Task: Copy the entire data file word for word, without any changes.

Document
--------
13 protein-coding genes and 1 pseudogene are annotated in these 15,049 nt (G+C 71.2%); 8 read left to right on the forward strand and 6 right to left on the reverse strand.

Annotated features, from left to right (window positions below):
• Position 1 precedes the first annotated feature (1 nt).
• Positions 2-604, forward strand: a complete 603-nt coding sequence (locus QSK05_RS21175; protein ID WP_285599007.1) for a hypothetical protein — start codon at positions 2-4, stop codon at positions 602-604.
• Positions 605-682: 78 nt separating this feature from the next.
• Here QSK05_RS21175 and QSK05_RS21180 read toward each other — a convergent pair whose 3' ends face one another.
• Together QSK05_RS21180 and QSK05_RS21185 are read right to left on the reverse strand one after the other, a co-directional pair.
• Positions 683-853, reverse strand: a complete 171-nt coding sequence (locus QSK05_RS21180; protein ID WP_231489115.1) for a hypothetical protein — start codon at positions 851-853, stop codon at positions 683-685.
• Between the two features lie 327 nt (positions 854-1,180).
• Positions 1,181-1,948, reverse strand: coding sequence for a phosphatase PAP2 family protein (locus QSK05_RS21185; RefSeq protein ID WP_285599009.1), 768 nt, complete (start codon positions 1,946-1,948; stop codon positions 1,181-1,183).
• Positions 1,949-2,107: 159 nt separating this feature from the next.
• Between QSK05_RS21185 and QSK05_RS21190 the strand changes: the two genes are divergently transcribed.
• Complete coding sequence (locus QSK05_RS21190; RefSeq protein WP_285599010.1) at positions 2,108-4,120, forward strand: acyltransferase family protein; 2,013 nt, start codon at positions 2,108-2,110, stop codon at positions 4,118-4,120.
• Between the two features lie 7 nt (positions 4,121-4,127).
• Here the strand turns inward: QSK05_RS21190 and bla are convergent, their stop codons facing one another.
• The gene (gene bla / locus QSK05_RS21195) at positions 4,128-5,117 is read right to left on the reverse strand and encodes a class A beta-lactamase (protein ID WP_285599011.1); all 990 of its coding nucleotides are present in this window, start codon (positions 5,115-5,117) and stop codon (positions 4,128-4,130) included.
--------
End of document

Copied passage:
13 protein-coding genes and 1 pseudogene are annotated in these 15,049 nt (G+C 71.2%); 8 read left to right on the forward strand and 6 right to left on the reverse strand.

Annotated features, from left to right (window positions below):
• Position 1 precedes the first annotated feature (1 nt).
• Positions 2-604, forward strand: a complete 603-nt coding sequence (locus QSK05_RS21175; protein ID WP_285599007.1) for a hypothetical protein — start codon at positions 2-4, stop codon at positions 602-604.
• Positions 605-682: 78 nt separating this feature from the next.
• Here QSK05_RS21175 and QSK05_RS21180 read toward each other — a convergent pair whose 3' ends face one another.
• Together QSK05_RS21180 and QSK05_RS21185 are read right to left on the reverse strand one after the other, a co-directional pair.
• Positions 683-853, reverse strand: a complete 171-nt coding sequence (locus QSK05_RS21180; protein ID WP_231489115.1) for a hypothetical protein — start codon at positions 851-853, stop codon at positions 683-685.
• Between the two features lie 327 nt (positions 854-1,180).
• Positions 1,181-1,948, reverse strand: coding sequence for a phosphatase PAP2 family protein (locus QSK05_RS21185; RefSeq protein ID WP_285599009.1), 768 nt, complete (start codon positions 1,946-1,948; stop codon positions 1,181-1,183).
• Positions 1,949-2,107: 159 nt separating this feature from the next.
• Between QSK05_RS21185 and QSK05_RS21190 the strand changes: the two genes are divergently transcribed.
• Complete coding sequence (locus QSK05_RS21190; RefSeq protein WP_285599010.1) at positions 2,108-4,120, forward strand: acyltransferase family protein; 2,013 nt, start codon at positions 2,108-2,110, stop codon at positions 4,118-4,120.
• Between the two features lie 7 nt (positions 4,121-4,127).
• Here the strand turns inward: QSK05_RS21190 and bla are convergent, their stop codons facing one another.
• The gene (gene bla / locus QSK05_RS21195) at positions 4,128-5,117 is read right to left on the reverse strand and encodes a class A beta-lactamase (protein ID WP_285599011.1); all 990 of its coding nucleotides are present in this window, start codon (positions 5,115-5,117) and stop codon (positions 4,128-4,130) included.